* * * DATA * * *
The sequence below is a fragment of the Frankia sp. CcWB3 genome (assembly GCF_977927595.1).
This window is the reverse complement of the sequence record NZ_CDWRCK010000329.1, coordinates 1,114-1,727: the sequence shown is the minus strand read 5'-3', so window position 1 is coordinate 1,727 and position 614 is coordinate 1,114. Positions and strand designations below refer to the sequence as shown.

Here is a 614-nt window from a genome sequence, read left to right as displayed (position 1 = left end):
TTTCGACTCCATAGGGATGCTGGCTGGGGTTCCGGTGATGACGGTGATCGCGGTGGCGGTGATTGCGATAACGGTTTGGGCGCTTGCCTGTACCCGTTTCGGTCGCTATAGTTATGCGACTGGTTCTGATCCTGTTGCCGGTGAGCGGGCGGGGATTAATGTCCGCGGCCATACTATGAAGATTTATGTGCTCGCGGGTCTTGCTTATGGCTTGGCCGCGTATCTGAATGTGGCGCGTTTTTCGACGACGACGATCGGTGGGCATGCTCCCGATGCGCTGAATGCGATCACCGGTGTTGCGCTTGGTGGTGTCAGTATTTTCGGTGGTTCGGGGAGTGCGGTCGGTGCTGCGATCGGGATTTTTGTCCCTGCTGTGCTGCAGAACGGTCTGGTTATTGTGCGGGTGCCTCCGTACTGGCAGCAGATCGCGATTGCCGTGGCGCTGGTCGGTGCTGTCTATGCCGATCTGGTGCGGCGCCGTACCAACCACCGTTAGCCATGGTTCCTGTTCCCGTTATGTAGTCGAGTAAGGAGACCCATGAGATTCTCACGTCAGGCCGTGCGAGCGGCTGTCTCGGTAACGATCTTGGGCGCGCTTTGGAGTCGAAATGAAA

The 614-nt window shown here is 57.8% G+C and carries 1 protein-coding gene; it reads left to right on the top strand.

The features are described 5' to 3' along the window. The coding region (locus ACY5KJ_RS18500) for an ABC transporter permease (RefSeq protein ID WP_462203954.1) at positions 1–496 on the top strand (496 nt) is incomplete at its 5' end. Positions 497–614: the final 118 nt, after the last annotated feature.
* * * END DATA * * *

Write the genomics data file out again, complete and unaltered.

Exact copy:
The sequence below is a fragment of the Frankia sp. CcWB3 genome (assembly GCF_977927595.1).
This window is the reverse complement of the sequence record NZ_CDWRCK010000329.1, coordinates 1,114-1,727: the sequence shown is the minus strand read 5'-3', so window position 1 is coordinate 1,727 and position 614 is coordinate 1,114. Positions and strand designations below refer to the sequence as shown.

Here is a 614-nt window from a genome sequence, read left to right as displayed (position 1 = left end):
TTTCGACTCCATAGGGATGCTGGCTGGGGTTCCGGTGATGACGGTGATCGCGGTGGCGGTGATTGCGATAACGGTTTGGGCGCTTGCCTGTACCCGTTTCGGTCGCTATAGTTATGCGACTGGTTCTGATCCTGTTGCCGGTGAGCGGGCGGGGATTAATGTCCGCGGCCATACTATGAAGATTTATGTGCTCGCGGGTCTTGCTTATGGCTTGGCCGCGTATCTGAATGTGGCGCGTTTTTCGACGACGACGATCGGTGGGCATGCTCCCGATGCGCTGAATGCGATCACCGGTGTTGCGCTTGGTGGTGTCAGTATTTTCGGTGGTTCGGGGAGTGCGGTCGGTGCTGCGATCGGGATTTTTGTCCCTGCTGTGCTGCAGAACGGTCTGGTTATTGTGCGGGTGCCTCCGTACTGGCAGCAGATCGCGATTGCCGTGGCGCTGGTCGGTGCTGTCTATGCCGATCTGGTGCGGCGCCGTACCAACCACCGTTAGCCATGGTTCCTGTTCCCGTTATGTAGTCGAGTAAGGAGACCCATGAGATTCTCACGTCAGGCCGTGCGAGCGGCTGTCTCGGTAACGATCTTGGGCGCGCTTTGGAGTCGAAATGAAA

The 614-nt window shown here is 57.8% G+C and carries 1 protein-coding gene; it reads left to right on the top strand.

The features are described 5' to 3' along the window. The coding region (locus ACY5KJ_RS18500) for an ABC transporter permease (RefSeq protein ID WP_462203954.1) at positions 1–496 on the top strand (496 nt) is incomplete at its 5' end. Positions 497–614: the final 118 nt, after the last annotated feature.